Learning benefits for kids: Counting is the biggest learning opportunity with Trouble. Kids can also use decision making to decide which piece to move to either get themselves away from an opponent or perhaps take out another player.
Things to know: The six. The infuriating, is-there-even-one-on-this-dice six!! In order to bring a piece out of start and onto the game circuit you have to roll a six. This can sometimes take a while and can lead to some frustration and declarations of the game being “not fair”. You have been warned.
Suggested ages: 4 and above.
This guessing game was all the rage back when it was released in the 80s. It only requires two players.
How to play: Each player has a board with flip-down cards representing all of the characters in the game. At the beginning, each player draws a character and the other player has to guess who it is by asking questions that can be answered with a ‘yes’ or ‘no’ answer, ie “Is your person wearing a hat?”. Through the process of elimination each player determines who their opponent’s mystery character is. First to guess the name correctly wins.
Learning benefits for kids: Obviously observation is key in Guess Who? but the game also develops listening and decision-making skills.
Things to know: This is a quick game making it ideal when you only have a short amount of time to play. As it is only two player this also means that kids can take turns without having to wait a long time.
Suggested ages: 6 and above.
Originally a pencil and paper game dating back to World War I, the interactive board game version was released in the late 60s.
How to play: The two players secretly set out their fleet of ships on a grid that is kept out of sight of their opponent. Players take turns at guessing a co-ordinate on the board in attempts to hit their opponents fleet. Players reply with a ‘hit’ or ‘miss’ (followed by a maniacal laugh!). First fleet to be destroyed loses.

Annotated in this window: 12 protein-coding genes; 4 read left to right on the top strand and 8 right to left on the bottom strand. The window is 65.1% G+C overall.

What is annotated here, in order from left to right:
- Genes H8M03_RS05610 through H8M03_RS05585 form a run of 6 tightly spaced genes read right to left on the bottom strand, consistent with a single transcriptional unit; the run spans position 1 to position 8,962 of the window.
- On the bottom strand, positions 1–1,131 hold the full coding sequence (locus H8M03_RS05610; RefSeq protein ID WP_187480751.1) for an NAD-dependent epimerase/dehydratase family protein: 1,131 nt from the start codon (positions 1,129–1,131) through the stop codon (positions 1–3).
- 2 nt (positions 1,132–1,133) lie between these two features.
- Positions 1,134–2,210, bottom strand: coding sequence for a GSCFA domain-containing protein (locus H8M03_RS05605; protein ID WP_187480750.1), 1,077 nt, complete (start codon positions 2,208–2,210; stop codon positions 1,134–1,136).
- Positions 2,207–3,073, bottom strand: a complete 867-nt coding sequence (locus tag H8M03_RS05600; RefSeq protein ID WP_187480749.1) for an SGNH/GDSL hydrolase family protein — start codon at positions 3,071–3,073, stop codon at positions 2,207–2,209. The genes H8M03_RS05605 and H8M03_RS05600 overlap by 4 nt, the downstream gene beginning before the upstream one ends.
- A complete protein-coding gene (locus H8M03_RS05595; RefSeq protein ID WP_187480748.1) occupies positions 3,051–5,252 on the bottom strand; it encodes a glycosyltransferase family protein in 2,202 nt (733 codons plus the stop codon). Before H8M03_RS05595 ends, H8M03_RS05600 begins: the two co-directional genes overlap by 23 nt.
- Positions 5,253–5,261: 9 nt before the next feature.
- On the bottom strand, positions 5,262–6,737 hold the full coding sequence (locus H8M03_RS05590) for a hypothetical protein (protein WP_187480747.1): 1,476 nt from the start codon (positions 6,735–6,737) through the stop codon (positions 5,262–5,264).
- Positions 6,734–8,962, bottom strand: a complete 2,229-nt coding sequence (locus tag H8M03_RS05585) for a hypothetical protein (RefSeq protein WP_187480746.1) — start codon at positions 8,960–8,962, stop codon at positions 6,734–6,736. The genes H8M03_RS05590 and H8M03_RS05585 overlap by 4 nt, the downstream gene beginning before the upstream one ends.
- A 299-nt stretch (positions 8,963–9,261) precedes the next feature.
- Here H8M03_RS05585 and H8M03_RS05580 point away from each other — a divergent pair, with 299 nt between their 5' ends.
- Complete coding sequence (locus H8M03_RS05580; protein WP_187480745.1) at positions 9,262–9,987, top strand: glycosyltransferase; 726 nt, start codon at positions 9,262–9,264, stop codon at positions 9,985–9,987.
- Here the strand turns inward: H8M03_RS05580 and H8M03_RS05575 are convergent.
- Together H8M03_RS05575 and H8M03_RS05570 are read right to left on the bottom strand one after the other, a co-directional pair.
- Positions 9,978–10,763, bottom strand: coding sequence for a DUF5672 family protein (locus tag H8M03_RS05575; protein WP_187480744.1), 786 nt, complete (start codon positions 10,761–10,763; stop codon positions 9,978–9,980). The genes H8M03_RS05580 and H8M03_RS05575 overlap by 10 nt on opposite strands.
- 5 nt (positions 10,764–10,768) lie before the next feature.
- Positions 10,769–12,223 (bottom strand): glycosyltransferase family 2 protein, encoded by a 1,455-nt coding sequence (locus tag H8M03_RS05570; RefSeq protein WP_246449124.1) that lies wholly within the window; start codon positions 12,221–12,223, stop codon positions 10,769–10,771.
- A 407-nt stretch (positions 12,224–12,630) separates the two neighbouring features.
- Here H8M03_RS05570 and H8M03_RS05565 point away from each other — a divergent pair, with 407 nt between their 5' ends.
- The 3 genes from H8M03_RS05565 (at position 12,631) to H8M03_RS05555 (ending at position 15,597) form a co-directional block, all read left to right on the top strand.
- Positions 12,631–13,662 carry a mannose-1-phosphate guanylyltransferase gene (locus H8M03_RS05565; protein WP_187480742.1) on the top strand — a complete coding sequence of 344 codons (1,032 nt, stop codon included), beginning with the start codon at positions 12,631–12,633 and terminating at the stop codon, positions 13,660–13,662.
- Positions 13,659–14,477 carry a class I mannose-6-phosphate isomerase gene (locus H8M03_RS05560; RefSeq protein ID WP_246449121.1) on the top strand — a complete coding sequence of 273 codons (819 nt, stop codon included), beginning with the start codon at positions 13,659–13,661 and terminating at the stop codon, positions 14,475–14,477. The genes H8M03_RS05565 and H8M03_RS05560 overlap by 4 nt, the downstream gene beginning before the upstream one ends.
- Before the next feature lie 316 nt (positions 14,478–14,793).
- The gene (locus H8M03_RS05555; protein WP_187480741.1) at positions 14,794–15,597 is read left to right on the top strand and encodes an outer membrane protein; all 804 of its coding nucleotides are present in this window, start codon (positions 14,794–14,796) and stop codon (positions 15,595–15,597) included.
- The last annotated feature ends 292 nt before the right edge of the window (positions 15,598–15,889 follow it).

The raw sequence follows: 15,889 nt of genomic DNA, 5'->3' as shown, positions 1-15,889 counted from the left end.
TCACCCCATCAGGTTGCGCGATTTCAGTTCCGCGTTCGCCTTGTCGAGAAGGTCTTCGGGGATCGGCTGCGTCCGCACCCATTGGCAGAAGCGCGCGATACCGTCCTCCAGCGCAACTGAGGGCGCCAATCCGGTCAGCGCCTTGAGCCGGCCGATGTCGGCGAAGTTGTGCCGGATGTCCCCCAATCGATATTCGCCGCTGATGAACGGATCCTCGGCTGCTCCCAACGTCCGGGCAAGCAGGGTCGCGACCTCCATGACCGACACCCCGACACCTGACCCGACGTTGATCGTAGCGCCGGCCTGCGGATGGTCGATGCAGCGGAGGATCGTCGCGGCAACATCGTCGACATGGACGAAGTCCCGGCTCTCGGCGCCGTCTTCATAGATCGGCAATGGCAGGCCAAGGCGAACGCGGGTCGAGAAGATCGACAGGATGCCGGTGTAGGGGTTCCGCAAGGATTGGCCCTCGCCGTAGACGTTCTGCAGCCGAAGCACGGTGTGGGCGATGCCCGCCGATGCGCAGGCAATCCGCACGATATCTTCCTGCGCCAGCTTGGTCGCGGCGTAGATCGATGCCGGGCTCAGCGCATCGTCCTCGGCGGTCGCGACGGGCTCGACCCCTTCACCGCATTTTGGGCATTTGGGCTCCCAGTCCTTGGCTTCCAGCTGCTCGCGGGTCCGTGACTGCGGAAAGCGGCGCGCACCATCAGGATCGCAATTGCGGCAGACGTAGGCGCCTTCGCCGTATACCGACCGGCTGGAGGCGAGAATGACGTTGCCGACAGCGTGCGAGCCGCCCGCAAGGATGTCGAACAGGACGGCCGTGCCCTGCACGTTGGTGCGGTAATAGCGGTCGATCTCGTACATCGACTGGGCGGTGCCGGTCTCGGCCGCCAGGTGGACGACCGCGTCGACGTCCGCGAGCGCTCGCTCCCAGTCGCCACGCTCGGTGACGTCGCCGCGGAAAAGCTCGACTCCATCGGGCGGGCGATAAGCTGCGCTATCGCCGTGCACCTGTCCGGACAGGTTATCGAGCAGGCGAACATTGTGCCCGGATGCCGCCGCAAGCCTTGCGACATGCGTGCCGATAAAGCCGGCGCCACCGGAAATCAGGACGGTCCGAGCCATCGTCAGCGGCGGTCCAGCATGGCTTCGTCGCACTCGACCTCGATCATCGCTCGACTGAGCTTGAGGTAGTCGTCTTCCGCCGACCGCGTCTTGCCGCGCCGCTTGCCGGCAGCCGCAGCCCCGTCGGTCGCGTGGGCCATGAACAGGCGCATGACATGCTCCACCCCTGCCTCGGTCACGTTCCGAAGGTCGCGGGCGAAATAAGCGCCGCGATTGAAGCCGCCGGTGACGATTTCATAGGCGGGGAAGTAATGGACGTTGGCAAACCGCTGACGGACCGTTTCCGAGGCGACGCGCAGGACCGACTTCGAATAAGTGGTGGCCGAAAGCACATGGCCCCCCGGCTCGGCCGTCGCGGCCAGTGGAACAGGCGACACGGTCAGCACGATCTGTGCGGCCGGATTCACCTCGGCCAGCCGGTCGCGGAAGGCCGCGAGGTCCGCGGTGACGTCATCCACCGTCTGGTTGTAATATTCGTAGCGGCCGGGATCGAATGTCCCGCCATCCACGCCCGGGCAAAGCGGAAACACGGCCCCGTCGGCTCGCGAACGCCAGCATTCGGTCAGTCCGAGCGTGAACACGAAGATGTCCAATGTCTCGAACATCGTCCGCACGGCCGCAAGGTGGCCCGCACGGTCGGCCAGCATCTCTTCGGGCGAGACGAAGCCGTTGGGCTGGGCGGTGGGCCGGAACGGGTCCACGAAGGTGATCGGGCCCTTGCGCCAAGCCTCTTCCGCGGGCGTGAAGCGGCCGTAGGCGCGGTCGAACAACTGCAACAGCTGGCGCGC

Learning benefits for kids: Battleship is a great game for learning maths and patterns. Selecting and checking grid co-ordinates requires focus and deciding where to fire the next torpedo develops logical thinking.
Things to know: The game is available as an electronic version to add sounds and lights to the battle!
Suggested ages: 8 and above.
More of our favourite board games for kids
Pictionary: Like charades but with drawings. Great for kids who are visual learners.
Connect 4: Take turns at inserting counters into a frame to make four in a row. Builds decision-making and observation skills.
Snakes & Ladders: A simple board game where counters are moved from 1 to 100 at the roll of a dice. Can be heaps of fun for younger kids and builds numeracy.
Chess / checkers: Chess requires a fair bit of know-how but is great for kids who like to plan their opponent’s demise! It builds on pattern recognition and decision-making. Checkers on the other hand is a fair bit easier to learn but still requires some forward planning to be successful.
Jenga: Take turns at carefully removing a block from the tower and placing at the top. Balance and a steady hand are important!
Written by Julie Scanlon
Julie is Editor for Kidspot NZ and our MVP. Her hobbies include laughing uncontrollably at her own jokes, annoying her family by asking questions about movie plots, and never taking anything too seriously. She speaks a little Spanish and a lot of Yorkshire.
Favourite motto to live by: “It ain’t nothing but a thing”